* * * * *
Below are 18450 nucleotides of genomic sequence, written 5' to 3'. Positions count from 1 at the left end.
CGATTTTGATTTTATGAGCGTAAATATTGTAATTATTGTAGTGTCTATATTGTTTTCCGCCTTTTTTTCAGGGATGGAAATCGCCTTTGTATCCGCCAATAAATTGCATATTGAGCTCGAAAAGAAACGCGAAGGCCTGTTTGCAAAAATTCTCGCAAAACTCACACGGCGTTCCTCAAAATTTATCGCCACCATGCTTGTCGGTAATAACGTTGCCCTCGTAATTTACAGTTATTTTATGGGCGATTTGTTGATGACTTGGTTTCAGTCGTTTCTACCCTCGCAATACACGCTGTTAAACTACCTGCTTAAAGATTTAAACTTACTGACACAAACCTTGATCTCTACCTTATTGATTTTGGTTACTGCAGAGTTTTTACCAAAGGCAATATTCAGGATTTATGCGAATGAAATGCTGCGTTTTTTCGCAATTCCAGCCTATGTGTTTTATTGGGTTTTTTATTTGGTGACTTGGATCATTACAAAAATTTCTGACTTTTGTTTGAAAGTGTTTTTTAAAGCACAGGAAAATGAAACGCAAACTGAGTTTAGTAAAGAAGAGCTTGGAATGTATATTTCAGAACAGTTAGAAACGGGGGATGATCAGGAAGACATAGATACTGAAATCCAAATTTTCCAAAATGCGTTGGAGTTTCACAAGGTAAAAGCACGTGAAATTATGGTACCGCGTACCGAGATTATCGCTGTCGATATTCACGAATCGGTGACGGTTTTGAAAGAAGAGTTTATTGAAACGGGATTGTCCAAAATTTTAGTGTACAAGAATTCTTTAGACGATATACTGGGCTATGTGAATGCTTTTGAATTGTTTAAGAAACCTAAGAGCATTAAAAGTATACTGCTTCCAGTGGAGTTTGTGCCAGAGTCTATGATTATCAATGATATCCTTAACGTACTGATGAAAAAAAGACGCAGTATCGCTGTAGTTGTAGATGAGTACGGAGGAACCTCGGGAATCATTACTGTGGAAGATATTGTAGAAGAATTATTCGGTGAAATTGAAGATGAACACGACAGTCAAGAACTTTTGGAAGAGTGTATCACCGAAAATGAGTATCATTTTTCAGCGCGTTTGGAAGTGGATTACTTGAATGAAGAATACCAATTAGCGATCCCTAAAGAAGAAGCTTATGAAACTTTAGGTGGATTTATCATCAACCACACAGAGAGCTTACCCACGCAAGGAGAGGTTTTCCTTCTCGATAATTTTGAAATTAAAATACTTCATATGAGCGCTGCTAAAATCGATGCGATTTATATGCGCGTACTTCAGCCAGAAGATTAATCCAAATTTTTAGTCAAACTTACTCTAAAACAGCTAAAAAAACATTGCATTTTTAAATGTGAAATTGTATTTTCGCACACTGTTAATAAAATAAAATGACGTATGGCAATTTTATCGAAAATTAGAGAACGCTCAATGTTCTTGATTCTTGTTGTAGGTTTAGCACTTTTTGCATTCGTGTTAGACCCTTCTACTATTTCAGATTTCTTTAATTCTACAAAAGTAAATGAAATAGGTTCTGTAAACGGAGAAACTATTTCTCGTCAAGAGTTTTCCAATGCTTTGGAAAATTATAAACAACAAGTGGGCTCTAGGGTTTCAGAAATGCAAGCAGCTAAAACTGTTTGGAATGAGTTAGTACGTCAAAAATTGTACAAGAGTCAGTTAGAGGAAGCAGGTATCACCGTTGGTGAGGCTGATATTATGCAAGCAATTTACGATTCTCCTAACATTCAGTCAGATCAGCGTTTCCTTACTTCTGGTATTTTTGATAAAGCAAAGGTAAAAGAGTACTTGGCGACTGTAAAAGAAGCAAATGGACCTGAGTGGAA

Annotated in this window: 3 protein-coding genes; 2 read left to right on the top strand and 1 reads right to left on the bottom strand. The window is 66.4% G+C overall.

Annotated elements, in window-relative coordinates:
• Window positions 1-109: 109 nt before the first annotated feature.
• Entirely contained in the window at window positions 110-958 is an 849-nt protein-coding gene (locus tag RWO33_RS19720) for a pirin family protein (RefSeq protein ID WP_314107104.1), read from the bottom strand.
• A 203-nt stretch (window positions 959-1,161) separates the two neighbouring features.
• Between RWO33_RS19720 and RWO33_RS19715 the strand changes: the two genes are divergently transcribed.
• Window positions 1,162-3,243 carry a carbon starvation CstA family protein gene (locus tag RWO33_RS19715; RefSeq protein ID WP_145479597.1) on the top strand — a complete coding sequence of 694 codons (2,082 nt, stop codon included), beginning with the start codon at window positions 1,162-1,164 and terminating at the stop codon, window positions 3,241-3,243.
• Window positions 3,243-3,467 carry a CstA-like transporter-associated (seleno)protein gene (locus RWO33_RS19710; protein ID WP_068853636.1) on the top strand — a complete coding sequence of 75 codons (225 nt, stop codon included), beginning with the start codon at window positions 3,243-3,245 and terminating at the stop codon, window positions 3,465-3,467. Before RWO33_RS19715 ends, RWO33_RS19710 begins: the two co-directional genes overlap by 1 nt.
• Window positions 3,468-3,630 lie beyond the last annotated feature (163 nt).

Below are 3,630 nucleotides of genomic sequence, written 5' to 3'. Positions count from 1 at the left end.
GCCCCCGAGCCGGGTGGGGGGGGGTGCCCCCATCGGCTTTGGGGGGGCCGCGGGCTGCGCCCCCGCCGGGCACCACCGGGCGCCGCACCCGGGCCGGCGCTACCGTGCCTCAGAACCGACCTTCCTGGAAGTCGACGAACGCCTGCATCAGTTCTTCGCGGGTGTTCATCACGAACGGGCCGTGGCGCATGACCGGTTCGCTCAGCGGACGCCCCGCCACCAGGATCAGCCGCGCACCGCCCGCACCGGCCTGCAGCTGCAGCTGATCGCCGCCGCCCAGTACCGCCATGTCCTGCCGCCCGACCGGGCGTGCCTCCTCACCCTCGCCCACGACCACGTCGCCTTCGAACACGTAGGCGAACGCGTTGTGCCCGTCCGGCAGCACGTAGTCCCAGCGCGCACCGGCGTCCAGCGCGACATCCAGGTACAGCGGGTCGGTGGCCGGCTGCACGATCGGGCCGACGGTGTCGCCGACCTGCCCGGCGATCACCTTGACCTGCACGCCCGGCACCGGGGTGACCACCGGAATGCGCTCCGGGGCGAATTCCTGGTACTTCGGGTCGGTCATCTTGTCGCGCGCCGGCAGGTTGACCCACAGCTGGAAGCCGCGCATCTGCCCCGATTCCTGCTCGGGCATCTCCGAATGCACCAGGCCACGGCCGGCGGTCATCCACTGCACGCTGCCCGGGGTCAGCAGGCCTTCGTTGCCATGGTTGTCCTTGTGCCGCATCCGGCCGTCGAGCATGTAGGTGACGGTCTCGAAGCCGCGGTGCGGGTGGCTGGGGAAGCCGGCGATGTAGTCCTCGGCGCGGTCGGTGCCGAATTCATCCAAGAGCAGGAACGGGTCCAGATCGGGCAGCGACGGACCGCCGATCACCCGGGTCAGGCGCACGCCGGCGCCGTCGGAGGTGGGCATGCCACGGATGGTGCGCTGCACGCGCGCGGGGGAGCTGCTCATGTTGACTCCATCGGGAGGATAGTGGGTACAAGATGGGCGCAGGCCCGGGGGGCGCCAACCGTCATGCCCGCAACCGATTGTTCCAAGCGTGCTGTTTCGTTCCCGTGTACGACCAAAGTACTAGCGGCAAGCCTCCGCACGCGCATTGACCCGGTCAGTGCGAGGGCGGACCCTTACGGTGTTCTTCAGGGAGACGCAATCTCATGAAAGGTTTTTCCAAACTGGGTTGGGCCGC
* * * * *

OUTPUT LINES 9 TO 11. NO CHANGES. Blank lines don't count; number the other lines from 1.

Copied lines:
• Window positions 1,162-3,243 carry a carbon starvation CstA family protein gene (locus tag RWO33_RS19715; RefSeq protein ID WP_145479597.1) on the top strand — a complete coding sequence of 694 codons (2,082 nt, stop codon included), beginning with the start codon at window positions 1,162-1,164 and terminating at the stop codon, window positions 3,241-3,243.
• Window positions 3,243-3,467 carry a CstA-like transporter-associated (seleno)protein gene (locus RWO33_RS19710; protein ID WP_068853636.1) on the top strand — a complete coding sequence of 75 codons (225 nt, stop codon included), beginning with the start codon at window positions 3,243-3,245 and terminating at the stop codon, window positions 3,465-3,467. Before RWO33_RS19715 ends, RWO33_RS19710 begins: the two co-directional genes overlap by 1 nt.
• Window positions 3,468-3,630 lie beyond the last annotated feature (163 nt).